After a long cycle of price stability inflation seems to return around the world. Central bank stimuli to create inflation and rising oil prices are helping. We analyze all the causes and effects that inflation will have on the economy.
Inflation in the eurozone reached 0.6% in November, its highest value since April 2014. According to data published on 30 November by the European agency Eurostat , this figure should not be surprising if we remember that policy Of the European Central Bank in recent years has precisely the objective of stimulating the economy by generating inflation. However, the rebound in prices is also a reality in other world economies (especially in the United Kingdom, the United States and Asia), which means that it is not a strictly European phenomenon and that it has deeper causes.
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Why does inflation return?
Based on an analysis of the trends of the world economy in recent years, we can find several factors that act on the largest economies in the world in a more or less similar way, and whose joint action at least partially explains the increase in inflation.
First, the years of deflationary risk and weak growth may have led to a phenomenon of postponement of consumer decisions, i.e. a pessimistic scenario where consumers decide to wait indefinitely to spend, in anticipation that prices will follow going down. The end of this trend could mark the end of the deflationary cycle, but we must not forget the action of two exogenous factors that characterized the year 2016: volatility in oil prices (allowing for a possible recovery in the medium term) and the main currencies of the world (mainly the dollar, the euro and the pound).
In the United States, inflationary pressures are likely to be clearer. It is important to remember that the first economy in the world has opted for aggressive monetary policies to boost growth, which has allowed the unemployment rate to be reduced to 4.7% and to reach full employment. But regardless of the effects that such expansive cycles often have on prices (some of which are already being seen in the Consumer Price Index), Donald Trump’s victory in the presidential elections opens a stage where greater Increase in inflation. It should be remembered that the President-elect’s program includes strong tax cuts and minimum wage increases (in addition to an ambitious infrastructure plan), which would increase the monetary base and generate inflation.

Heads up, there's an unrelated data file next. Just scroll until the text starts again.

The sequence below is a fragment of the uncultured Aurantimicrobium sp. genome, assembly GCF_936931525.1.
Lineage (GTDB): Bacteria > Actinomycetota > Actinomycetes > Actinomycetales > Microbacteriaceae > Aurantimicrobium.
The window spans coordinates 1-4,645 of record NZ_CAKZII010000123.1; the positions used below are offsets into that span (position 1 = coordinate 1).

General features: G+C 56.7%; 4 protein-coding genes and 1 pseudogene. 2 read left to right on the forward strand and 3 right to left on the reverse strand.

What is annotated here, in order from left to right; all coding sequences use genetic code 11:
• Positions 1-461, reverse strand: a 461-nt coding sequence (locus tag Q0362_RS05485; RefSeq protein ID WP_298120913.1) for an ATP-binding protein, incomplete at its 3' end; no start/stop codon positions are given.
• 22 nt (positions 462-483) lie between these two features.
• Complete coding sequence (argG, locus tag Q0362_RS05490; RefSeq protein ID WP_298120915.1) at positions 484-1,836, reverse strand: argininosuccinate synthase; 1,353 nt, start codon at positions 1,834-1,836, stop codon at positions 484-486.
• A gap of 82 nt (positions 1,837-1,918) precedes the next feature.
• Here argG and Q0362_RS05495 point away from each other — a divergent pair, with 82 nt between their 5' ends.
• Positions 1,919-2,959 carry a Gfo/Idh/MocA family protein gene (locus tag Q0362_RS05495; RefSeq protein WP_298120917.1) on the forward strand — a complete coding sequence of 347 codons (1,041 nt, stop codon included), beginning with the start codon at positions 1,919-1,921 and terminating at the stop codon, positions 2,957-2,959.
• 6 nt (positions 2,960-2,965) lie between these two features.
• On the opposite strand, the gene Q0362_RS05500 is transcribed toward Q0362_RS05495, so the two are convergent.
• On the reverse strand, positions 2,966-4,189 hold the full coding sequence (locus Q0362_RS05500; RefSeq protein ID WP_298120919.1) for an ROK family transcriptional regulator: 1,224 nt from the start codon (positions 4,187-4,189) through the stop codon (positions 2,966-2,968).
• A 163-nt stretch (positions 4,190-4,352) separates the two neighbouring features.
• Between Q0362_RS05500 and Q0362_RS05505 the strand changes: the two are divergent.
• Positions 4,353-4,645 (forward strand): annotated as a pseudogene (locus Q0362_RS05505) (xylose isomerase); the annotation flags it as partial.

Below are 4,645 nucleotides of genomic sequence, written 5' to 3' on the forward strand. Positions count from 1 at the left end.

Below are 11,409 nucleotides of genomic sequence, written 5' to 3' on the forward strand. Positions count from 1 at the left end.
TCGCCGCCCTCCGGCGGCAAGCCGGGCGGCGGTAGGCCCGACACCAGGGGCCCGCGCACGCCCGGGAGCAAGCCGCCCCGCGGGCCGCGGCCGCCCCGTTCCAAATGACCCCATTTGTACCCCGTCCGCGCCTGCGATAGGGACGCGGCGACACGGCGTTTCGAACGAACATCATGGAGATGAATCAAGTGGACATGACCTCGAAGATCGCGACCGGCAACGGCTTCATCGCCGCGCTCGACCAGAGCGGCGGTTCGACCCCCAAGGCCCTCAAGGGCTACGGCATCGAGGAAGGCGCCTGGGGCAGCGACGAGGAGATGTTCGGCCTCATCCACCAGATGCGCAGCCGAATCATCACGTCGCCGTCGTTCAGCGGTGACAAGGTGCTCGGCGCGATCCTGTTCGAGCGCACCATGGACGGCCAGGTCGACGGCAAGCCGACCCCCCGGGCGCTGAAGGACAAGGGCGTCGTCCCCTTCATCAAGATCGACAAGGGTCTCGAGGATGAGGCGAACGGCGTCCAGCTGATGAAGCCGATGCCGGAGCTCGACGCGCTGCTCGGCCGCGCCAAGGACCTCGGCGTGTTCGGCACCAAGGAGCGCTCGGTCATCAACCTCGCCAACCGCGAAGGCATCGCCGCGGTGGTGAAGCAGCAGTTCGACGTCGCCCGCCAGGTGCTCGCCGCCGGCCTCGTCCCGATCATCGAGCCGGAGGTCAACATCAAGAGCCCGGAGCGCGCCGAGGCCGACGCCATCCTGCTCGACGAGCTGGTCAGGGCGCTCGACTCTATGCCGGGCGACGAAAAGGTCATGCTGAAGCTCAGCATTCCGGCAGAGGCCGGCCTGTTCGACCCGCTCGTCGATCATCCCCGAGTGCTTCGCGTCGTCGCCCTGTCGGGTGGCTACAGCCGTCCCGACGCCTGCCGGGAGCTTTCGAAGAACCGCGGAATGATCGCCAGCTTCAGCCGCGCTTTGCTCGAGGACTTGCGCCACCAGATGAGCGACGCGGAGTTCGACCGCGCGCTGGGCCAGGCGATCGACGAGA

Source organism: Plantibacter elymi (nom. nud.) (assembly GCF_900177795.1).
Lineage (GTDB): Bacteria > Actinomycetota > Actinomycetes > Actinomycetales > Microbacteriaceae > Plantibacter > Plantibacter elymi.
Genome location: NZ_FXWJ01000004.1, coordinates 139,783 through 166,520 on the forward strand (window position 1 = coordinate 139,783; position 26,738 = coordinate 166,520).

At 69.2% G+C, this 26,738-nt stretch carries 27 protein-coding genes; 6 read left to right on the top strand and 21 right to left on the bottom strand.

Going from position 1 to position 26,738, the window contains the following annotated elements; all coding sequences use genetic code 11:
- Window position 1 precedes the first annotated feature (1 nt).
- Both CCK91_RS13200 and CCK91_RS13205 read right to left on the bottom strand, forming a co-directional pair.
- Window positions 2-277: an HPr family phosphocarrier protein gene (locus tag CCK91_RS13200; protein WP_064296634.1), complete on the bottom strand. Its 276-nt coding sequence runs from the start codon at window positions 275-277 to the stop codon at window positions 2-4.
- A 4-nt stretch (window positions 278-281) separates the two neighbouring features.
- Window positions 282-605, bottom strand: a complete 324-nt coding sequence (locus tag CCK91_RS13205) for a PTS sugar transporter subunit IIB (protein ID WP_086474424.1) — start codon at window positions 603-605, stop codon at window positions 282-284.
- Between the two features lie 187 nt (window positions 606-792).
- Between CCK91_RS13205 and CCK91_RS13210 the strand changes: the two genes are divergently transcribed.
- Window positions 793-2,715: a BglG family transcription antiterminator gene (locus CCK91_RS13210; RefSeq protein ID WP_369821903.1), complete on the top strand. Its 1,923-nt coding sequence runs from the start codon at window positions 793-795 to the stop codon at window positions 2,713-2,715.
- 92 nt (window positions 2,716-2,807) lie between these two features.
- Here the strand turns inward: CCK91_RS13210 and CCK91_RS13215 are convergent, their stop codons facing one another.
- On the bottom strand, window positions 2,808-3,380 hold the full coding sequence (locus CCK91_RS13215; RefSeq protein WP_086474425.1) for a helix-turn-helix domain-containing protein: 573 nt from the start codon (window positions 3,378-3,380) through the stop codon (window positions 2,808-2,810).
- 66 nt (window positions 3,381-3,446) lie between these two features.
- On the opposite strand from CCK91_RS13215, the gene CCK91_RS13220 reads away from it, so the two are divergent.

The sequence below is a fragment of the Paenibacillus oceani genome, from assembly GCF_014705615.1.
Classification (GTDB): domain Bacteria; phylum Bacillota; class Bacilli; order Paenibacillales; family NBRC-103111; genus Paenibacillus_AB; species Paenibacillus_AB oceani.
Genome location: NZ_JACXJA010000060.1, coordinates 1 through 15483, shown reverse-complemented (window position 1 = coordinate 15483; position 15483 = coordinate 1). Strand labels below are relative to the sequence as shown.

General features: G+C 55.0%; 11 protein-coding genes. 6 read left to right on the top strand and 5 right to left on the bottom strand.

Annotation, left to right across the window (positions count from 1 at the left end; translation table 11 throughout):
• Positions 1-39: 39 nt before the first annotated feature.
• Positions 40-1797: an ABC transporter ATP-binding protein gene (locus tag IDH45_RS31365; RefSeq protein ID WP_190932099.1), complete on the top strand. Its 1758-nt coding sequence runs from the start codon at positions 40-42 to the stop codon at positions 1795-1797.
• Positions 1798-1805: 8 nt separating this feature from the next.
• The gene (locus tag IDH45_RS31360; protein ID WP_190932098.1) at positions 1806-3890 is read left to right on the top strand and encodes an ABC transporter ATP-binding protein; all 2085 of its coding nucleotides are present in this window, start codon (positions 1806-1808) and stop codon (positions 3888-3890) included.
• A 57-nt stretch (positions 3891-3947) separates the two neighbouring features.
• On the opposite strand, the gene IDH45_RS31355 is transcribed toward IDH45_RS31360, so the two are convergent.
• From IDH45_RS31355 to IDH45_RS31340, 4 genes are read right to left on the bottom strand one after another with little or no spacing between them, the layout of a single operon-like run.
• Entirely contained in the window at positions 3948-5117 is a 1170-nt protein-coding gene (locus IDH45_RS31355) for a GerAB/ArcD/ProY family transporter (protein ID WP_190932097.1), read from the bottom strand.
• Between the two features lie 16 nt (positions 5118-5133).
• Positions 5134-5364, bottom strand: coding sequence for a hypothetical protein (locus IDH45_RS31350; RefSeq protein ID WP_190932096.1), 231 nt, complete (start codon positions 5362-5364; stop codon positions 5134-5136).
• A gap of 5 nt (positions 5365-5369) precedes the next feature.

On the other hand, the protectionist turn in trade policy could also push up prices. This new scenario is assumed by the Federal Reserve, and that is why it has decided to raise interest rates again, in order to moderate with monetary policy the inflationary pressures derived from tariff and fiscal policy.
Donald Trump’s victory in the presidential election opens a stage where further inflation is expected.
In the Far East economies we can also find a similar conjunction of structural and conjectural factors. On the one hand, wage growth (especially in Southeast Asia) and expansive monetary policies (as in Japan) have led to an increase in the monetary base, pushing up prices.
A similar effect could have the rebound of the oil, since many economies of the region are excessively dependent on the petroleum. Finally, it is also possible to speak of a “Trump effect” in the foreign exchange market: as a result of the election results (and bearing in mind that the president-elect has affirmed on numerous occasions his willingness to review trade agreements in the area Of the Pacific) most of the currencies in the region have been heavily depreciated, causing a rise in imports.